BALTIMORE, Md.—Lower incidences and rates of discontinuation due to gastrointestinal treatment-emergent adverse events (TEAEs) among elderly patients with moderate-to-severe low back or osteoarthritis pain suggest that tapentadol immediate-release (IR) may be a better treatment option than oxycodone IR.
Gary J. Vorsanger, PhD, MD, of Ortho-McNeil Janssen Scientific Affairs, Raritan, N.J., and colleagues conducted a post-hoc analysis of a randomized, double-blind, active-controlled, parallel-group, flexible-dose study which evaluated the safety profile of tapentadol IR 50 mg or 100 mg every 4 to 6 hours. Analyses were performed to evaluate tolerability of tapentadol IR among 158 patients compared with 45 patients who received oxycodone IR. All patients were 65 years of age or older. Kaplan-Meier plots were used to estimate times to onset of constipation, nausea, and vomiting, and percentages of treatment days with these TEAEs were calculated.
Among elderly patients who received tapentadol IR, 77.2% reported TEAEs vs 88.9% who received oxycodone IR; for gastrointestinal TEAEs, incidence was 46.8% and 68.9%, respectively. Incidences of constipation were significantly lower with tapentadol IR vs oxycodone IR (19.0% vs 35.6%), as was the composite of nausea or vomiting (30.4% vs 51.1%; P<0.05). For both nausea and constipation, initial onsets occurred significantly earlier with oxycodone IR vs tapentadol IR (P≤0.0312 and P≤0.0181).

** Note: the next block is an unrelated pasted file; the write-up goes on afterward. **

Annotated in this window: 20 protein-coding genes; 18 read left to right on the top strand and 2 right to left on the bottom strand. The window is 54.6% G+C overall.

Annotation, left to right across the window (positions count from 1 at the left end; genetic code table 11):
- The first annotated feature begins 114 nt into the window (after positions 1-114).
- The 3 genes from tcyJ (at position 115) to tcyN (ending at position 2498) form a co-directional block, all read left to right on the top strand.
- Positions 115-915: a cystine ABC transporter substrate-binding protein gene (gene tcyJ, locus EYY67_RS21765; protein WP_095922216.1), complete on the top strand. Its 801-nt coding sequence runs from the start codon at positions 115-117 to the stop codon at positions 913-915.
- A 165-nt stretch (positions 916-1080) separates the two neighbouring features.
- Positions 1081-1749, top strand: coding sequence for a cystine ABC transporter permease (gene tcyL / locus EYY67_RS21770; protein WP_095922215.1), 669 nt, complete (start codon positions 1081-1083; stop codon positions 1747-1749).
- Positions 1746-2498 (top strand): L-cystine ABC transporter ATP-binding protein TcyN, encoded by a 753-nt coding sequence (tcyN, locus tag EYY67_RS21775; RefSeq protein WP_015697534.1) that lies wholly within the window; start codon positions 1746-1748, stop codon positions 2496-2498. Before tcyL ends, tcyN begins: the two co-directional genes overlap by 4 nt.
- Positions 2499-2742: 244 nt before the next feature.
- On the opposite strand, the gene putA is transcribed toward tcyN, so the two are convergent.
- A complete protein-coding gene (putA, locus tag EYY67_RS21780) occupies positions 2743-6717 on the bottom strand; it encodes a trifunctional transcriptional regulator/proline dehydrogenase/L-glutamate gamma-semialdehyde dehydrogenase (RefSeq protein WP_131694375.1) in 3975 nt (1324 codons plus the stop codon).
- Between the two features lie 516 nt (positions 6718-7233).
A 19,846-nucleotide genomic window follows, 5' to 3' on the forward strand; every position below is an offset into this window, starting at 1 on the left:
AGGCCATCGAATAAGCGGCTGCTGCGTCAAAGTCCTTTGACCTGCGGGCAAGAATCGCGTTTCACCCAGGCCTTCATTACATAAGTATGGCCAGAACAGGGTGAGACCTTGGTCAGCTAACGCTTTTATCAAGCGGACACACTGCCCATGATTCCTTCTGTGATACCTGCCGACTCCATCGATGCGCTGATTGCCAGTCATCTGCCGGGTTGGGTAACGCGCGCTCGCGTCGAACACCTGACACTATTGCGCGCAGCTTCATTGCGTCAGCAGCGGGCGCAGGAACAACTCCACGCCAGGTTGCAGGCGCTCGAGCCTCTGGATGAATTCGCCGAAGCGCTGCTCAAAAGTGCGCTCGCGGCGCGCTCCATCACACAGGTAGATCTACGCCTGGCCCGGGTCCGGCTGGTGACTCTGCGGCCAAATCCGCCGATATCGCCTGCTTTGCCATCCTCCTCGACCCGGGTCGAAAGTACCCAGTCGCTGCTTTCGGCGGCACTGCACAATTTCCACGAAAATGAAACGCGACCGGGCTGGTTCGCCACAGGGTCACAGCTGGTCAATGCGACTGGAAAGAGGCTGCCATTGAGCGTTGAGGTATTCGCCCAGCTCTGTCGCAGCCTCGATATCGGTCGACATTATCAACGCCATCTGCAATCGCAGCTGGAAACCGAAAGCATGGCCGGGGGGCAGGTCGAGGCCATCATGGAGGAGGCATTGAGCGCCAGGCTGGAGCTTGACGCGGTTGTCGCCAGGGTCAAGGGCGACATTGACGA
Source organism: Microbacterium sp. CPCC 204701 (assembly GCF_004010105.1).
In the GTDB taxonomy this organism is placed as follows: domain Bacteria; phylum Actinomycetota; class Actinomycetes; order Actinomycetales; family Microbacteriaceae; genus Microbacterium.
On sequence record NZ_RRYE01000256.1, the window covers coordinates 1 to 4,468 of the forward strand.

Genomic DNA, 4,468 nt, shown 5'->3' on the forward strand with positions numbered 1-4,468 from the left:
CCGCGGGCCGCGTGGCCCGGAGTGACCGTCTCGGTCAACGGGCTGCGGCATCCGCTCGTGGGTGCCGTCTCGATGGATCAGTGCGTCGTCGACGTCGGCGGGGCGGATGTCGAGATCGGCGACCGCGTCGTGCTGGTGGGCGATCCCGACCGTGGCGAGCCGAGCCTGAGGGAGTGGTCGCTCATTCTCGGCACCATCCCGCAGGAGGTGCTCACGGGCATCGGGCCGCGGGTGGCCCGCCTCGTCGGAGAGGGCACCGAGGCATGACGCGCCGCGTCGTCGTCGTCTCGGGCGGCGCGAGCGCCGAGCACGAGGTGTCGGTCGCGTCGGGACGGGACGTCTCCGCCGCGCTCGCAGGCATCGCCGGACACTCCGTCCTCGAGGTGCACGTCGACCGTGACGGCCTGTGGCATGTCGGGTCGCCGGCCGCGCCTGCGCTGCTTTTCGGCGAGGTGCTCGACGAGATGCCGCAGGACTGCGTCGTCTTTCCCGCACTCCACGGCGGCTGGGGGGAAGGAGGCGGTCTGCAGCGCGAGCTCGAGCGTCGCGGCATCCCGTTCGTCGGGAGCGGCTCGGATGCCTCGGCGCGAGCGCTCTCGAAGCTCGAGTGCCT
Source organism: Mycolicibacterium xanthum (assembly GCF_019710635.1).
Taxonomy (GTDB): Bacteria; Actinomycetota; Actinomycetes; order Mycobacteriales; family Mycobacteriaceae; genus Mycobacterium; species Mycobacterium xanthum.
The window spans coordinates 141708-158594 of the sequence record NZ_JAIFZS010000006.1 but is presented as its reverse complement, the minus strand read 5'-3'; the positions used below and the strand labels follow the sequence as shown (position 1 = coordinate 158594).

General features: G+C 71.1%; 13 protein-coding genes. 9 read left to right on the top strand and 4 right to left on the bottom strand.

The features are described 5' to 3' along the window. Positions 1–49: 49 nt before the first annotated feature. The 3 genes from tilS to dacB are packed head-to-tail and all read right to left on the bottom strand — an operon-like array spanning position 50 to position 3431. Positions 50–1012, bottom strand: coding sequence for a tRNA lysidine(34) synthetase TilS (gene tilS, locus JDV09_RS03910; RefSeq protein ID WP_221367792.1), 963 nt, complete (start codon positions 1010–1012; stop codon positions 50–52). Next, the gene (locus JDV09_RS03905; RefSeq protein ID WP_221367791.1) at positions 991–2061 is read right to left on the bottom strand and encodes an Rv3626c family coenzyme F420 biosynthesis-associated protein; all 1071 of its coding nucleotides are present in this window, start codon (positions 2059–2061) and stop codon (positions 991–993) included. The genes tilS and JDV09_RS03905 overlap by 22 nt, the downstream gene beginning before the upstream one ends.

Constipation occurred for a greater percentage of treatment days with oxycodone IR (P=0.0203); during treatment, those receiving oxycodone IR initiated laxatives and/or stool softeners at a higher percentage (22.2%) than patients receiving tapentadol IR (12.0%). Please see corresponding PowerPoint slide for more information. Incidences of study discontinuation due to TEAEs were 31.6% for tapentadol IR and 37.8% oxycodone IR; for GI TEAEs, the patient discontinuation rate was 15.8% for tapentadol IR and 24.4% for oxycodone IR. Please see corresponding PowerPoint slide for more information.
Results of this study were presented during the 29th Annual Scientific Meeting of the American Pain Society.